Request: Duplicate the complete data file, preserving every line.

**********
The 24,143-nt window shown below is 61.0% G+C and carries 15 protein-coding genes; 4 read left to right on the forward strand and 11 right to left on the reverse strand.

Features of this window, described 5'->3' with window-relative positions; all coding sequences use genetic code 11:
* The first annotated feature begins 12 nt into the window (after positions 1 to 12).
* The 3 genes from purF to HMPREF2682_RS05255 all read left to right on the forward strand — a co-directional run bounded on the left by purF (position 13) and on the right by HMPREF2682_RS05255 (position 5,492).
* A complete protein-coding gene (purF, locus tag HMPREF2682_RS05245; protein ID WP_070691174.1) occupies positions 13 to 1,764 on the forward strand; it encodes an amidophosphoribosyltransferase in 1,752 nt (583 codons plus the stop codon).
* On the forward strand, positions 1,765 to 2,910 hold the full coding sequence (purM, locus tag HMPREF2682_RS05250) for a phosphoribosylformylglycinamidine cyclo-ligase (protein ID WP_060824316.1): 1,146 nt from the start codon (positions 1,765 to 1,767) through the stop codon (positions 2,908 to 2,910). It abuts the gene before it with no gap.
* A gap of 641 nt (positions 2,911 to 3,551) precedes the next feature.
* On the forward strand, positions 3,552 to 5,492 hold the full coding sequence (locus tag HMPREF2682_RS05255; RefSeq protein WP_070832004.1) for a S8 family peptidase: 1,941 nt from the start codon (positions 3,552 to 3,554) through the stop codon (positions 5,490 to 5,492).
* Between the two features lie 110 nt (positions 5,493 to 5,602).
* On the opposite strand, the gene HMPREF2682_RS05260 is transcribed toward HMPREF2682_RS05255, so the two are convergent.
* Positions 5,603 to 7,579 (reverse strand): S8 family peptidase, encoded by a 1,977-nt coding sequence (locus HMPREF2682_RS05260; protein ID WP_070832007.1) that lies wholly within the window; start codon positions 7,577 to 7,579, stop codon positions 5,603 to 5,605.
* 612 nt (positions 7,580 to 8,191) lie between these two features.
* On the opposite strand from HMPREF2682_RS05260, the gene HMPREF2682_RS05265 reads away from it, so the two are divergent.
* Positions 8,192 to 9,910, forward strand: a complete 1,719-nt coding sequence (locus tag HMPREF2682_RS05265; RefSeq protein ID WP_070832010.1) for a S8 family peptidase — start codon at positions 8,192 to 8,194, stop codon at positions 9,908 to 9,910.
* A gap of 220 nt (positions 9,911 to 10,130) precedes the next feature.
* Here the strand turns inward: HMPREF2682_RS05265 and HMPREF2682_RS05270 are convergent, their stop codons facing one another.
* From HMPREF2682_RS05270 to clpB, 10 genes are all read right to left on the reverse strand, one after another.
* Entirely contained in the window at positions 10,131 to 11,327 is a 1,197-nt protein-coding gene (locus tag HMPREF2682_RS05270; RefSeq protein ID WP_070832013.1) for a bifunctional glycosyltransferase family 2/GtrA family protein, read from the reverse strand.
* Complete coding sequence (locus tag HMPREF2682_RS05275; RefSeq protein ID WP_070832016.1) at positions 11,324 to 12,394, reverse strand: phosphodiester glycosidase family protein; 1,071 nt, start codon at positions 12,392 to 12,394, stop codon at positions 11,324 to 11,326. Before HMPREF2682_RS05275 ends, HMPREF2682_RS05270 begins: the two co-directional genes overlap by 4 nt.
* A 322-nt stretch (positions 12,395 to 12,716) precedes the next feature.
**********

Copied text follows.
The 24,143-nt window shown below is 61.0% G+C and carries 15 protein-coding genes; 4 read left to right on the forward strand and 11 right to left on the reverse strand.

Features of this window, described 5'->3' with window-relative positions; all coding sequences use genetic code 11:
* The first annotated feature begins 12 nt into the window (after positions 1 to 12).
* The 3 genes from purF to HMPREF2682_RS05255 all read left to right on the forward strand — a co-directional run bounded on the left by purF (position 13) and on the right by HMPREF2682_RS05255 (position 5,492).
* A complete protein-coding gene (purF, locus tag HMPREF2682_RS05245; protein ID WP_070691174.1) occupies positions 13 to 1,764 on the forward strand; it encodes an amidophosphoribosyltransferase in 1,752 nt (583 codons plus the stop codon).
* On the forward strand, positions 1,765 to 2,910 hold the full coding sequence (purM, locus tag HMPREF2682_RS05250) for a phosphoribosylformylglycinamidine cyclo-ligase (protein ID WP_060824316.1): 1,146 nt from the start codon (positions 1,765 to 1,767) through the stop codon (positions 2,908 to 2,910). It abuts the gene before it with no gap.
* A gap of 641 nt (positions 2,911 to 3,551) precedes the next feature.
* On the forward strand, positions 3,552 to 5,492 hold the full coding sequence (locus tag HMPREF2682_RS05255; RefSeq protein WP_070832004.1) for a S8 family peptidase: 1,941 nt from the start codon (positions 3,552 to 3,554) through the stop codon (positions 5,490 to 5,492).
* Between the two features lie 110 nt (positions 5,493 to 5,602).
* On the opposite strand, the gene HMPREF2682_RS05260 is transcribed toward HMPREF2682_RS05255, so the two are convergent.
* Positions 5,603 to 7,579 (reverse strand): S8 family peptidase, encoded by a 1,977-nt coding sequence (locus HMPREF2682_RS05260; protein ID WP_070832007.1) that lies wholly within the window; start codon positions 7,577 to 7,579, stop codon positions 5,603 to 5,605.
* 612 nt (positions 7,580 to 8,191) lie between these two features.
* On the opposite strand from HMPREF2682_RS05260, the gene HMPREF2682_RS05265 reads away from it, so the two are divergent.
* Positions 8,192 to 9,910, forward strand: a complete 1,719-nt coding sequence (locus tag HMPREF2682_RS05265; RefSeq protein ID WP_070832010.1) for a S8 family peptidase — start codon at positions 8,192 to 8,194, stop codon at positions 9,908 to 9,910.
* A gap of 220 nt (positions 9,911 to 10,130) precedes the next feature.
* Here the strand turns inward: HMPREF2682_RS05265 and HMPREF2682_RS05270 are convergent, their stop codons facing one another.
* From HMPREF2682_RS05270 to clpB, 10 genes are all read right to left on the reverse strand, one after another.
* Entirely contained in the window at positions 10,131 to 11,327 is a 1,197-nt protein-coding gene (locus tag HMPREF2682_RS05270; RefSeq protein ID WP_070832013.1) for a bifunctional glycosyltransferase family 2/GtrA family protein, read from the reverse strand.
* Complete coding sequence (locus tag HMPREF2682_RS05275; RefSeq protein ID WP_070832016.1) at positions 11,324 to 12,394, reverse strand: phosphodiester glycosidase family protein; 1,071 nt, start codon at positions 12,392 to 12,394, stop codon at positions 11,324 to 11,326. Before HMPREF2682_RS05275 ends, HMPREF2682_RS05270 begins: the two co-directional genes overlap by 4 nt.
* A 322-nt stretch (positions 12,395 to 12,716) precedes the next feature.